Nutrient absorption varies across people at different life stages and with different health requirements. Furthermore, the therapeutic effects of a single nutrient can be limited by:

a) how foods are prepared and cooked, b) how the nutrient is formulated and packaged (i.e. the quality of your supplement), c) what the food or nutrient is paired with, and d) how well it is digested and metabolised.

How is my brain function affected if I don’t break down & absorb my food well enough?

Our gut is now referred to as “our second brain” due to its well-renowned role in producing hormones and neurochemicals that influence brain function and digestion. You can read more about this in my other blog.

In brief, indigestion can lead to large undigested food particles fermenting in the small intestine. This can create a favourable environment for unfriendly gut bacteria to grow. As a result of this, an overgrowth of potentially pathogenic bacterial strains can interfere with the absorption of key nutrients some of which include B vitamins. B vitamins are key key for nerve signaling, energy production, mood regulation and memory.

3. Elimination

Our body largely relies on the liver to metabolise foods, chemicals and hormones to either absorb, recycle or remove potentially dangerous toxins. This process is important as improper clearance of environmental toxins in human tissues can result in illness and dysfunction in the immune and endocrine systems. Indeed, studies have confirmed that liver dysfunction is directly associated with chronic disease such as obesity, cardiovascular disease including neurocognitive and reproductive concerns.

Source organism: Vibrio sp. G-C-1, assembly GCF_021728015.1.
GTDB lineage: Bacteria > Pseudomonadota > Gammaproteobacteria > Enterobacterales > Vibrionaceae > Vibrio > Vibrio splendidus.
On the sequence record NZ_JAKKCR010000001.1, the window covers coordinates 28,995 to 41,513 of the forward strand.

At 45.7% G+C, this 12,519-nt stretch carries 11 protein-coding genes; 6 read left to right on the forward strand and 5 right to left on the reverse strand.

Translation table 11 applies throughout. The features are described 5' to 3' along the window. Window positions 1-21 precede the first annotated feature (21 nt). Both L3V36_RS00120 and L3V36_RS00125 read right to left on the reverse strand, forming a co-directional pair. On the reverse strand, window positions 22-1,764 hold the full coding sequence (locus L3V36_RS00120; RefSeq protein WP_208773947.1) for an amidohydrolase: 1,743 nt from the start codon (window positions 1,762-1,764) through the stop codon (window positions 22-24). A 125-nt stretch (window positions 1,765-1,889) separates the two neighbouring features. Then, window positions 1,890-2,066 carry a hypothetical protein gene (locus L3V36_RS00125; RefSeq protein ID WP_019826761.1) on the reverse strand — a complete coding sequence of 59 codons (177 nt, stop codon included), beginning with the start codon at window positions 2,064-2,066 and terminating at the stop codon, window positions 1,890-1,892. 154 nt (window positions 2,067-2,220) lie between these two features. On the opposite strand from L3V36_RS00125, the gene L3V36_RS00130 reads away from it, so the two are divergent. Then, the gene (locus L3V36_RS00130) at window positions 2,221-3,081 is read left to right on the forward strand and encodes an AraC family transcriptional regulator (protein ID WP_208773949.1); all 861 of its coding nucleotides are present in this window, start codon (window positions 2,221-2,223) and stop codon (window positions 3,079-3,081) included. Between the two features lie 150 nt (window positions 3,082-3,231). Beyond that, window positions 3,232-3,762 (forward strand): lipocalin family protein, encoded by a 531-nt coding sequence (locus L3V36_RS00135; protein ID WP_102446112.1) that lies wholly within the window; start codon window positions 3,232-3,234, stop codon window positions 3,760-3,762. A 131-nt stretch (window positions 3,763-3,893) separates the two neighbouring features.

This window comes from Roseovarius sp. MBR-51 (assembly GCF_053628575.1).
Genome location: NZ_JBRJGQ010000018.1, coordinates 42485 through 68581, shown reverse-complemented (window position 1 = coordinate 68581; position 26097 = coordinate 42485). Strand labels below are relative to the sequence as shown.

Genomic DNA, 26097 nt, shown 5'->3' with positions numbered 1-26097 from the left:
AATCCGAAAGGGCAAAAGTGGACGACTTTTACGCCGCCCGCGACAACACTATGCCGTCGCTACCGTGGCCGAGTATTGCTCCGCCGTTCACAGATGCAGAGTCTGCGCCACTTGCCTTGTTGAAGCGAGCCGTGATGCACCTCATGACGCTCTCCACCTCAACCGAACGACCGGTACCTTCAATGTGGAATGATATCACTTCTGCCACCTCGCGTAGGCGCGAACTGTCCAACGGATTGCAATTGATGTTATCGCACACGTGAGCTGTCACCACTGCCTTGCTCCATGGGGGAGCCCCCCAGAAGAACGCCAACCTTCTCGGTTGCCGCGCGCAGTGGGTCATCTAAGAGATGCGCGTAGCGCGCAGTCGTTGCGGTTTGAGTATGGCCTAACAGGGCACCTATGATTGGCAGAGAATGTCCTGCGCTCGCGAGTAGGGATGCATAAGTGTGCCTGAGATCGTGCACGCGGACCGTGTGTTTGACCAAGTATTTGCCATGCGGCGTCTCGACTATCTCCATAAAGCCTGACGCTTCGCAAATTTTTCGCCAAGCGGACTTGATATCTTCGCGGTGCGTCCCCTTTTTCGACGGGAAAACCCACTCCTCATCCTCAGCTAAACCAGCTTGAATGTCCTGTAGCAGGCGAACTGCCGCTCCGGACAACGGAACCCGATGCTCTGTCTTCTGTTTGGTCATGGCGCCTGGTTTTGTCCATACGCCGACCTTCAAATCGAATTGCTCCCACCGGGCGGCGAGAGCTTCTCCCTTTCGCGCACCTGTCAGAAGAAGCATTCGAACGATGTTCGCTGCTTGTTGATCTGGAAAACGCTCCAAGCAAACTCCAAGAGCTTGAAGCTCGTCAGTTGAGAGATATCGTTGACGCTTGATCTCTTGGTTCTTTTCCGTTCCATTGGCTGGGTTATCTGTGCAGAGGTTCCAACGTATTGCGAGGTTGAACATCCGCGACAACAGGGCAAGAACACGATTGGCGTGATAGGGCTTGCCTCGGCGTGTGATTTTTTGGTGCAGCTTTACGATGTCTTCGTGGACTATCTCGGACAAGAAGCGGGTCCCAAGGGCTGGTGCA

Summary

In conclusion, my take is that the benefits of a healthy diet can be optimised under conditions of effective digestion, intestinal absorption and liver elimination. Some groups of vulnerable patients may require professional therapeutic support and should seek the advice of a qualified nutrition practitioner.

 

Disclaimer

No content on this site, regardless of date, should ever be used as a substitute for direct medical advice from your doctor or other qualified clinician.


References
  1. Food Forum; Food and Nutrition Board; Institute of Medicine. Relationships Among the Brain, the Digestive System, and Eating Behavior: Workshop Summary. Washington (DC): National Academies Press (US); 2015 Feb 27. 2, Interaction Between the Brain and the Digestive System. Available from: https://www.ncbi.nlm.nih.gov/books/NBK279994/

  2. https://www.loyolamedicine.org/about-us/blog/how-your-brain-and-emotions-control-your-gut

  3. Appleton J. The Gut-Brain Axis: Influence of Microbiota on Mood and Mental Health. Integr Med (Encinitas). 2018 Aug;17(4):28-32. PMID: 31043907; PMCID: PMC6469458.

  4. https://www.ifm.org/news-insights/detox-food-plan/

  5. Panda C, Komarnytsky S, Fleming MN, Marsh C, Barron K, Le Brun-Blashka S, Metzger B. (2023) Guided Metabolic Detoxification Program Supports Phase II Detoxification Enzymes and Antioxidant Balance in Healthy Participants. Nutrients.15(9):2209. doi: 10.3390/nu15092209. PMID: 37432335; PMCID: PMC10181083.

  6. https://doi.org/10.1016/j.ejim.2022.12.021